Updated on May 16, 2023
Media analysis group DEG recently released its report on US home video spending in 2022. In spite of many media conglomerates’ recent problems, consumer spending on digital and physical media was up 11% from 2021, totaling $36.6 billion. Most of the spending was driven by subscription streaming services, totaling over $30 billion.
2022 US home video revenue
The main 2022 US home video revenue figures, organized by category, are below, followed in parentheses by the percentage up or down from 2021.
- Subscription streaming: $30.3 billion (up 17.3% from 2021)
- Digital sales (“electronic sell-thru”): $2.5 billion (up 1.7% from 2021)
- Digital rentals (“video on demand”): $1.7 billion (down 14.1% from 2021)
- Physical media sales: $1.6 billion (down 19.8% from 2021)
- Physical video rentals: $502.4 million (down 16.7% from 2021)
- Total: $36.6 billion (up 11.4% from 2021)
By percentage of overall revenue:
- Subscription streaming: 82.8%
- Digital sales (“electronic sell-thru”): 6.8%
- Digital rentals (“video on demand”): 4.6%
- Physical media sales: 4.4%
- Physical video rentals: 1.4%
Unsurprisingly, streaming continues to be the dominant home video format; the “streaming wars” are being carried out for a reason. Even if, despite all the hype, most of the dominant services in the United States are still the “classic” ones—Netflix, Hulu, Amazon Prime Video—plus newcomer Disney+.
As for the other formats, the only other rise in revenue is, interestingly, in digital video sales, i.e. buying films and TV shows from iTunes, Google Play, Vudu, and the like. Said sales now eclipse physical media sales. While I feel digital rights management (DRM) and store lock-in are still concerns, the service Movies Anywhere helps with digital movie purchases. Unfortunately, DRM and store lock-in concerns remain for TV shows, which aren’t carried by Movies Anywhere. DEG notes that what’s popular in TV and movies each year does affect sales.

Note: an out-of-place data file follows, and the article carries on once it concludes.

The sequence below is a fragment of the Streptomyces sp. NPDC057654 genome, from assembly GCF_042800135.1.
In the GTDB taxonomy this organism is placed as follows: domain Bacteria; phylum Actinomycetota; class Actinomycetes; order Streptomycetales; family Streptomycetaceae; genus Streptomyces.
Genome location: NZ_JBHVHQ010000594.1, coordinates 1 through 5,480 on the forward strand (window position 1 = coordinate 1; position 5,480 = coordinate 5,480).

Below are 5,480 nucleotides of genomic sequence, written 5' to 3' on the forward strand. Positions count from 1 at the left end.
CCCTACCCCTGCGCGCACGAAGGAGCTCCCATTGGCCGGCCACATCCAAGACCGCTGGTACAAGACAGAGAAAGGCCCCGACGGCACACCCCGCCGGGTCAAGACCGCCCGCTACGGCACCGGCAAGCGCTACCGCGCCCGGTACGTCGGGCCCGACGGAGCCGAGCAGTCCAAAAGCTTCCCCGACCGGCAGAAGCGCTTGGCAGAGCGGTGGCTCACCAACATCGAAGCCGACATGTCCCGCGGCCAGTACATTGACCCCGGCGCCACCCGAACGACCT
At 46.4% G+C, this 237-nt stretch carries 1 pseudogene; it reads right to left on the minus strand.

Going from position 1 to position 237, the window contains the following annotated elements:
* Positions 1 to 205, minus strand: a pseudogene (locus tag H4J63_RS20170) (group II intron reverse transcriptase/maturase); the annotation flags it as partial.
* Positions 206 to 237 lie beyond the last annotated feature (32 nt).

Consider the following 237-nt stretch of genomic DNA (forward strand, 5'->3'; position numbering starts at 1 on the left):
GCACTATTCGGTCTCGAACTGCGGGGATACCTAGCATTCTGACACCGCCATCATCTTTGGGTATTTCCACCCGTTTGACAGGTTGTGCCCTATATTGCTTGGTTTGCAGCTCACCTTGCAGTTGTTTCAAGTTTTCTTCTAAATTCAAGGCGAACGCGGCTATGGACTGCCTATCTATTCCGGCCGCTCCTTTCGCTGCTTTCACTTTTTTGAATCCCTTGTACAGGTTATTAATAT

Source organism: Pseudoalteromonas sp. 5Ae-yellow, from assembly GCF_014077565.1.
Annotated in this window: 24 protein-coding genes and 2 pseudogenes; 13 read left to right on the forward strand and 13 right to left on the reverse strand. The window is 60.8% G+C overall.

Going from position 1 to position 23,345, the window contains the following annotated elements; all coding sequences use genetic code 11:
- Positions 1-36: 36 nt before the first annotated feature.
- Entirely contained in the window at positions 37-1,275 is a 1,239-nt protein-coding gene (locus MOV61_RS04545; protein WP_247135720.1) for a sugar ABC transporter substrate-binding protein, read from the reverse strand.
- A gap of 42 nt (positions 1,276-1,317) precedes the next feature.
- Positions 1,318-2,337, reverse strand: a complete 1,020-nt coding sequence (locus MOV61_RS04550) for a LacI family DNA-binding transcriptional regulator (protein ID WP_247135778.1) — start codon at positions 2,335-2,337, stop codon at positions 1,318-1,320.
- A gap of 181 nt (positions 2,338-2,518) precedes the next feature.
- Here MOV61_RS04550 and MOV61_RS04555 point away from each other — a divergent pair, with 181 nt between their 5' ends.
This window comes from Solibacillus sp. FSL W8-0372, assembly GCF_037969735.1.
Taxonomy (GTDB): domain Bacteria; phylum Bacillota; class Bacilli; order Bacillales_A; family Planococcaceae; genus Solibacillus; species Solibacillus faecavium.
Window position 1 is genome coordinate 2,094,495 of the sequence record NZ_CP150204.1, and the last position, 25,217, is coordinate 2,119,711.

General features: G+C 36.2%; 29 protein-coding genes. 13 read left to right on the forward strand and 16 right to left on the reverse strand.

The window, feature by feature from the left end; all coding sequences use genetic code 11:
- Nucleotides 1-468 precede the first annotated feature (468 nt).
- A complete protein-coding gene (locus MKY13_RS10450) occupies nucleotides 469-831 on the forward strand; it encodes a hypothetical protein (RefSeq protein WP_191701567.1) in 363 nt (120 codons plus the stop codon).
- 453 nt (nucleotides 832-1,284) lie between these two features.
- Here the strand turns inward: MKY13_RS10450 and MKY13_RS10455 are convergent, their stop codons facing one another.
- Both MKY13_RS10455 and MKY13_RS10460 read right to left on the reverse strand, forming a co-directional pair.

Meanwhile, physical media continues to decline in sales, and especially as rentals. Rentals only make up half a billion in revenue; I assume at this point, physical media rentals are driven by Redbox kiosks, Netflix’s still-existing DVD rental business, and whatever mom-and-pop video rental stores remain. Still, physical and digital video sales show actually owning media isn’t completely dead yet, even if physical media sales and rentals now make up about 11% of all home video revenue. The recent content purges led by HBO Max (and also a few other services) as a cost-cutting measure could spark a renewed interest in actually owning some of your favorite media. (It also means saving money by subscribing to fewer streaming services.)
Ad-supported streaming services aren’t included in the above, but DEG reports that revenue from such services totaled $16.8 billion in 2022. These include free, ad-supported services like Pluto TV and Tubi, as well as the ad-based tiers of Hulu, Paramount+, Netflix, etc. Given these services’ popularity with both media companies (providing a cheap source of ad revenue) and consumers (free or cheap viewing options), I assume there’ll be continued growth in this category in the future.
“DVDs” by blmurch is licensed under CC BY 2.0 (Flickr / cropped from original)